Pompeii was an ordinary city, with shops and markets, bars and theaters, temples and homes. They were like many other cities found in the Roman Empire and throughout what we now call Italy. There were roughly 15k people living in Pompeii at the time Vesuvius erupted, living in everything from luxury homes to small flats and apartments. It had been around for probably a couple hundred years, so it was well established in what happened in the daily lives of its inhabitants. In less than a day, their lives and the landscape around them would be forever changed.
Dr Sage has been exploring the connection of music to time travel. Music also plays a big role in our episodes, most especially with our Featured Artists. Music can change the way we look at life. We look forward to increasing the role of music in future episodes and letting Dr Sage discover the role of music in her own life.
Steampunk has a lot in common with Tao thoughts. In Episode 9, Dr Sage finds the underlying thoughts of Taoism very similar to her quest for understanding of her own research. We thought we’d include this tidbit.
Every episode our heroes are faced with the idea of reanimating dead bodies. Well, image if this happened when the Vikings were visiting the New World. What would the Native Americans think about this sort of activity? We include a brief reference to Skadegamutc in this episode because it’s a wonderful way to look at how Sage & Savant might appear to the locals.
The Icelandic Sagas tells of the exploits of various Viking travels. Because these were songs or stories of heroic adventures, not every detail is included. However, the The Saga of Erik the Red or Eiríks saga rauða–one of the Vinland Sagas–is an account of Viking travels in the new world, over 400 years before Columbus. Many of the characters we have in Episode 8: Vikingr are directly from this saga. We even quote a section about the exploits of Freydis, a woman who fought off a band of Skrælingar, or indigenous people.
In Episode 8: Vikingr, we mention record keeping. Vikings had an alphabet or runes they used to write. Although many of their sagas–including the sage we include in our episode, Eric the Red–were handed down through oral tradition, they did write fairly extensively. The Viking letters or runes are called FUTHARK for the first six letters: Fehu,Uruz, Thurisaz, Ansuz, Raido and Kenaz. There are actually two types of runes, Elder Futhark and Younger Futhark.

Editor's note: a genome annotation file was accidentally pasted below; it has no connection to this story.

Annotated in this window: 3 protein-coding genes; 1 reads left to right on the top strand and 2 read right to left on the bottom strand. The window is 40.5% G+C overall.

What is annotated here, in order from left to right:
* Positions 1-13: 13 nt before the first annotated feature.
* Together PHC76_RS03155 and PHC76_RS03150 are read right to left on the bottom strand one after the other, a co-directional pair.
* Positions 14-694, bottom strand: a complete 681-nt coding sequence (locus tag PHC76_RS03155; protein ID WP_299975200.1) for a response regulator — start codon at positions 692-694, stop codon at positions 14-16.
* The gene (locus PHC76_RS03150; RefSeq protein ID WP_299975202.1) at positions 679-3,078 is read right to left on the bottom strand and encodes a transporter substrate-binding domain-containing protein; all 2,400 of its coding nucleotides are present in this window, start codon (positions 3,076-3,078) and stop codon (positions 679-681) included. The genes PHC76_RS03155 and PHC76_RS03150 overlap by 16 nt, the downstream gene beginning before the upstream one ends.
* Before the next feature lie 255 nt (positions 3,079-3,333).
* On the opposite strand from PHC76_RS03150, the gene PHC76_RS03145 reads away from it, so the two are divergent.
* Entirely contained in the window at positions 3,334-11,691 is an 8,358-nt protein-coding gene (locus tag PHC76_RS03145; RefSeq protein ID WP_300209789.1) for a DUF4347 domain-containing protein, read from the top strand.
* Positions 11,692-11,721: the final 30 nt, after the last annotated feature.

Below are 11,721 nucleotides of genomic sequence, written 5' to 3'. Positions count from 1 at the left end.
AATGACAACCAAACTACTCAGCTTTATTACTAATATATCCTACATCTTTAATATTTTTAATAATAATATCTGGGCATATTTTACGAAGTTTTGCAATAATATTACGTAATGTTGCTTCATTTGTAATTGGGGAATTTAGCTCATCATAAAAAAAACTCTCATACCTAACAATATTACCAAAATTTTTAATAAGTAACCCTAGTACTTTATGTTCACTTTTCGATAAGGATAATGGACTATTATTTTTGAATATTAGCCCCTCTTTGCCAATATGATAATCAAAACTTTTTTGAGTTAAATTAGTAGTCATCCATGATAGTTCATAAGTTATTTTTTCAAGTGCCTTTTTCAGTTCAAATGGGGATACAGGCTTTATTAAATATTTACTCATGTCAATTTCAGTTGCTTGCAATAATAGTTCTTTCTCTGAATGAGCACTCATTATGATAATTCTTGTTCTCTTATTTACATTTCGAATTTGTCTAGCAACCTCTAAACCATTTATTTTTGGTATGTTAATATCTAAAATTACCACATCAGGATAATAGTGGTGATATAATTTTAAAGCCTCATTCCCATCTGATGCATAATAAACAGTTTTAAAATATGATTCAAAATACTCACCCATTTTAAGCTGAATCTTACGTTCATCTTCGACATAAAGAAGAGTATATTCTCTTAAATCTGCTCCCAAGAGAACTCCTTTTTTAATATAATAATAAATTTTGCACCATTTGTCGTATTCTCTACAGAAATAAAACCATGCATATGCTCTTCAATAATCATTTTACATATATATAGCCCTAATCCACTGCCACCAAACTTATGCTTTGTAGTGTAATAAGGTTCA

The Elder Futhark is the oldest form of the runic alphabets. It was a writing system used by Germanic tribes for the northwestern and Migration period dialects. Its inscriptions are found on jewelry, amulets, tools, weapons, and rune stones from the 2nd to 8th centuries.
In Scandinavia, from the late 8th century, the script was simplified to the Younger Futhark, while the Anglo-Saxons and Frisians extended the Futhark which eventually became the Anglo-Saxon futhorc. Unlike the Anglo-Saxon and Younger Futharks, which remained in use during the Early and High Middle Ages, respectively, knowledge of how to read the Elder Futhark was forgotten until 1865, when it was deciphered by Norwegian scholar Sophus Bugge.
The style our vikings would have used would be Younger Futhark. The Younger Futhark is divided into long-branch (Danish) and short-twig (Swedish and Norwegian) runes, in the 10th century further expanded by the “Hälsinge Runes” or staveless runes. The lifetime of the Younger Futhark corresponds roughly to the Viking Age.
We try to incorporate as much historical information in our episodes as possible, pulling from a variety of sources to ensure the events we portray are as accurate as possible–even though the premise of time-travel is fictitious at this point.